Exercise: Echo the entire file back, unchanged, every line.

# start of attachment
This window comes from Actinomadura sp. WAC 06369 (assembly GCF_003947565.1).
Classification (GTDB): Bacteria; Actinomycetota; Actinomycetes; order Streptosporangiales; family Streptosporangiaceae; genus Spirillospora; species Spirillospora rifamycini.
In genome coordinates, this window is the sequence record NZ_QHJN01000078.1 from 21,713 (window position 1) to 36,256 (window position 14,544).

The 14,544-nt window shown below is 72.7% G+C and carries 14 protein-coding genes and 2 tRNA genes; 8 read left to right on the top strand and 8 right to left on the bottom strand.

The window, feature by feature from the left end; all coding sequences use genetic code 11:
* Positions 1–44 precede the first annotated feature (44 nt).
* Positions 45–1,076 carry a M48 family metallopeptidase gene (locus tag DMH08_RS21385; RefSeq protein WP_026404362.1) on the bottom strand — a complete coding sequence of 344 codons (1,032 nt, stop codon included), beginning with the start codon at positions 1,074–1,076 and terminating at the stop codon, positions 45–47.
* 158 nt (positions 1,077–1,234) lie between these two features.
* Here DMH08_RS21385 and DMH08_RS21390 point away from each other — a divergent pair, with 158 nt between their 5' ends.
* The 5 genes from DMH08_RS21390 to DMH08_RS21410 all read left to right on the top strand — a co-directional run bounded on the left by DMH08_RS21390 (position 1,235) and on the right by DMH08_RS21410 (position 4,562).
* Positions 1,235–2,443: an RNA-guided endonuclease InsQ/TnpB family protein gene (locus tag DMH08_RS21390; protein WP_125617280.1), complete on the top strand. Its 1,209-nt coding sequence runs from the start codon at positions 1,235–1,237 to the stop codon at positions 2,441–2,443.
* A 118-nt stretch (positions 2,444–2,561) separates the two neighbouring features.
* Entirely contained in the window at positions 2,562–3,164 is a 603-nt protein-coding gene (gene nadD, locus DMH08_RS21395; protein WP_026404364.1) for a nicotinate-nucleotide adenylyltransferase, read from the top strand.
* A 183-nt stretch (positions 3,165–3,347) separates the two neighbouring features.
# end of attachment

This window comes from Actinomadura sp. WAC 06369 (assembly GCF_003947565.1).
Classification (GTDB): Bacteria; Actinomycetota; Actinomycetes; order Streptosporangiales; family Streptosporangiaceae; genus Spirillospora; species Spirillospora rifamycini.
In genome coordinates, this window is the sequence record NZ_QHJN01000078.1 from 21,713 (window position 1) to 36,256 (window position 14,544).

The 14,544-nt window shown below is 72.7% G+C and carries 14 protein-coding genes and 2 tRNA genes; 8 read left to right on the top strand and 8 right to left on the bottom strand.

The window, feature by feature from the left end; all coding sequences use genetic code 11:
* Positions 1–44 precede the first annotated feature (44 nt).
* Positions 45–1,076 carry a M48 family metallopeptidase gene (locus tag DMH08_RS21385; RefSeq protein WP_026404362.1) on the bottom strand — a complete coding sequence of 344 codons (1,032 nt, stop codon included), beginning with the start codon at positions 1,074–1,076 and terminating at the stop codon, positions 45–47.
* 158 nt (positions 1,077–1,234) lie between these two features.
* Here DMH08_RS21385 and DMH08_RS21390 point away from each other — a divergent pair, with 158 nt between their 5' ends.
* The 5 genes from DMH08_RS21390 to DMH08_RS21410 all read left to right on the top strand — a co-directional run bounded on the left by DMH08_RS21390 (position 1,235) and on the right by DMH08_RS21410 (position 4,562).
* Positions 1,235–2,443: an RNA-guided endonuclease InsQ/TnpB family protein gene (locus tag DMH08_RS21390; protein WP_125617280.1), complete on the top strand. Its 1,209-nt coding sequence runs from the start codon at positions 1,235–1,237 to the stop codon at positions 2,441–2,443.
* A 118-nt stretch (positions 2,444–2,561) separates the two neighbouring features.
* Entirely contained in the window at positions 2,562–3,164 is a 603-nt protein-coding gene (gene nadD, locus DMH08_RS21395; protein WP_026404364.1) for a nicotinate-nucleotide adenylyltransferase, read from the top strand.
* A 183-nt stretch (positions 3,165–3,347) separates the two neighbouring features.